Notice that the reflection shows the face of a very old woman. It is not at all a true reflection of the model’s real face. Water distorts reflections. That’s why water is such an interesting element to add to a photograph, but . . .

I didn’t see this old woman image when I shot this photograph. When I saw it in the captured print, I was startled. How did that happen? I love happy accidents. In this case, it’s almost mythic, mystical. The image seems to ask if this Is a picture of reality or something more?

Our Lady of the Forest

Catching a reflection on the surface of a pond is fun. Capturing both the reflection and the complexity of the pond habitat is better. In fact seeing the depth and living dimensions of the pond in the reflection gives this photograph a mythic quality, I think. Seems like a goddess has paused for a moment amidst the forest world where she lives and rules. Again you have to look carefully to see that reflections can also be windows to what’s beneath the reflection itself.

I like this photo a lot because it does that.

Abstracted by Water

I love the way water will abstract the body. In this case you can’t really identify the person in what seems to be a portrait. On the plus side, I think that adds universality to the image. I also see depth, mystery, beauty. What do you see?

Karin Rosenthal Class on Cape Cod

If you get a chance to take a class from Karin Rosenthal–DO IT. If you get a chance to take a second class in a different place, DO IT. These are opportunities not to be missed.

I have been fortunate enough to take two classes from her. The latest was on Cape Cod, working mostly in ponds and forests in that area.

Here’s a photo of Rosenthal working with a model next to a lake, typical of one of her classes.

Her classes offer scenery–usually water. Great models. AND more important, a chance to have her critique your photographs. She takes that seriously. Sometimes she can be blunt! She wants nothing but the best to emerge from the photographers that she works with. That is the reason her classes are worthwhile. You grow as a photographer because she cares about photography–hers, yours, everyone’s. That is what makes her a good teacher, a generous one.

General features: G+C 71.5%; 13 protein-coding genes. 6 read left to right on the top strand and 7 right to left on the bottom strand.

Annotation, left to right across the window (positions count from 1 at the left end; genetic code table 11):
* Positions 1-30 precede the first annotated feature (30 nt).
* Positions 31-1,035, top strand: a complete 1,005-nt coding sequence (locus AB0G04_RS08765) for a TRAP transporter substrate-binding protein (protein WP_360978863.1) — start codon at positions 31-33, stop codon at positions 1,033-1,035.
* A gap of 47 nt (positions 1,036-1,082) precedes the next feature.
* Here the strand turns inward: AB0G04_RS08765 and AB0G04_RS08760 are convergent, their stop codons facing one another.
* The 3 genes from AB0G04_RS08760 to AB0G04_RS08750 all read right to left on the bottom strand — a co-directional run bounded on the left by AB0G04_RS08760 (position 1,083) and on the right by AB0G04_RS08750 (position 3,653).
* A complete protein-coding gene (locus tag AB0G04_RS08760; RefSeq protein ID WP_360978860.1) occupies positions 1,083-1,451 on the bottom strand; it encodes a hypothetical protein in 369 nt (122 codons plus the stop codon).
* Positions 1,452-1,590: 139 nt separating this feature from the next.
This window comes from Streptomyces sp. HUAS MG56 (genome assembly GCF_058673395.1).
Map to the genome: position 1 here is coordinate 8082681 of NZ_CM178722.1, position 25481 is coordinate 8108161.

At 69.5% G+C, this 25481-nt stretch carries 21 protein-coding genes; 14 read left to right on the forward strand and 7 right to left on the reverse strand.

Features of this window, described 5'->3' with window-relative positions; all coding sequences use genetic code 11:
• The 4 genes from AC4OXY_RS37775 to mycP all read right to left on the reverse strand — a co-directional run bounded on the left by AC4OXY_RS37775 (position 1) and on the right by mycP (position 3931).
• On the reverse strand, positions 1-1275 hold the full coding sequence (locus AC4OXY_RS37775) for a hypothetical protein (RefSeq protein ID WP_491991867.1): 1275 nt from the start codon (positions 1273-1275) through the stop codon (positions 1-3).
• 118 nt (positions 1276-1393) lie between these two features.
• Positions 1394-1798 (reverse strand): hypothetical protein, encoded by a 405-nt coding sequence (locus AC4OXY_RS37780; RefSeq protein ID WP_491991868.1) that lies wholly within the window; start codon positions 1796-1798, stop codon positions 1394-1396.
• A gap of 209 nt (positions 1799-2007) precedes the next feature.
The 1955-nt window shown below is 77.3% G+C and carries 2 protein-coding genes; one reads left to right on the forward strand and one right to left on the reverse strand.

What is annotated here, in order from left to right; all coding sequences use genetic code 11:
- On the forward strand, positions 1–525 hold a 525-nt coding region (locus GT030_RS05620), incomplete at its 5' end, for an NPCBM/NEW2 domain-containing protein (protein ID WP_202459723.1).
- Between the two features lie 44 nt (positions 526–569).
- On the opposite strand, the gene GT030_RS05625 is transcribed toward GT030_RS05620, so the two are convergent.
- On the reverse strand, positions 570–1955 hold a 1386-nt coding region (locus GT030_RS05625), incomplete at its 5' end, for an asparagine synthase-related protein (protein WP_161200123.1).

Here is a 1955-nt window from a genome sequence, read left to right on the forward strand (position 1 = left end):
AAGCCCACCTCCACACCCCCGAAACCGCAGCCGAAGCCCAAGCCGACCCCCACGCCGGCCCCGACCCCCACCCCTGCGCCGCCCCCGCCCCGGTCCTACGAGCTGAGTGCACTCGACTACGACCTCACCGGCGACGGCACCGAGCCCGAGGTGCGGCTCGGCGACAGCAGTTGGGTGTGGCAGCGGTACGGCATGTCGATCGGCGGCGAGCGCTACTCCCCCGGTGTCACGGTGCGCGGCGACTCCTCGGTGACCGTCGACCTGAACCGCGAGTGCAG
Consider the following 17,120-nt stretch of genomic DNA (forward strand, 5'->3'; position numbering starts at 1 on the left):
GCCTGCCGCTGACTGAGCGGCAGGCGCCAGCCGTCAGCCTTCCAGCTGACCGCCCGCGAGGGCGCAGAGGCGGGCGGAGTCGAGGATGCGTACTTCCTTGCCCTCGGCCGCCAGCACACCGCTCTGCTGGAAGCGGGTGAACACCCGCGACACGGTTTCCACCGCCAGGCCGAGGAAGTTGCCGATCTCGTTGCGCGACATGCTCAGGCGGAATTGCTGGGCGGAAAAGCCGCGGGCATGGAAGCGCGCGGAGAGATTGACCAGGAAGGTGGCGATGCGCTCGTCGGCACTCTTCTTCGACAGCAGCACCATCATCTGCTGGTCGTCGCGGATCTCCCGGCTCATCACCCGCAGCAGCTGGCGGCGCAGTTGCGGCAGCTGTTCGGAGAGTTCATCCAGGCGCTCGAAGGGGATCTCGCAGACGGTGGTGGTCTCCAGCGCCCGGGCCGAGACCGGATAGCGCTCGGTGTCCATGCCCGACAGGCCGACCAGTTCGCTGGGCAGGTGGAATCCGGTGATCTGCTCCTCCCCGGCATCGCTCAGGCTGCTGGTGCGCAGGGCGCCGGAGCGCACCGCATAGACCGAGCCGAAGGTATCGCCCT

She regularly teaches classes in Vermont and on Cape Cod every summer. She is based in Boston. Check her website www.krosenthal.com

Here’s a photo that I took in her class. One of many that I like.

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SCALE–means letting a photo be big and small at the same time

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In order for a photograph with SCALE to work, you need something of immediate interest like the figure in the foreground kicking up sand as she runs. Then you also need to have a wide background that puts the figure in context. Here it’s the dunes and the ocean in the background. Not enough! You also need points of interest in that broad background. Notice the shadow of the runner. Notice the second smaller figure in the distance. Notice the mystery–the question of “what’s really going on?” All of those element add to the overall composition and not all of them are visual. The mystery is only visual in the sense of wondering how all of this works as a setting.

I don’t do a lot of photographs that feature scale. They’re hard. I think this one works. What do you think?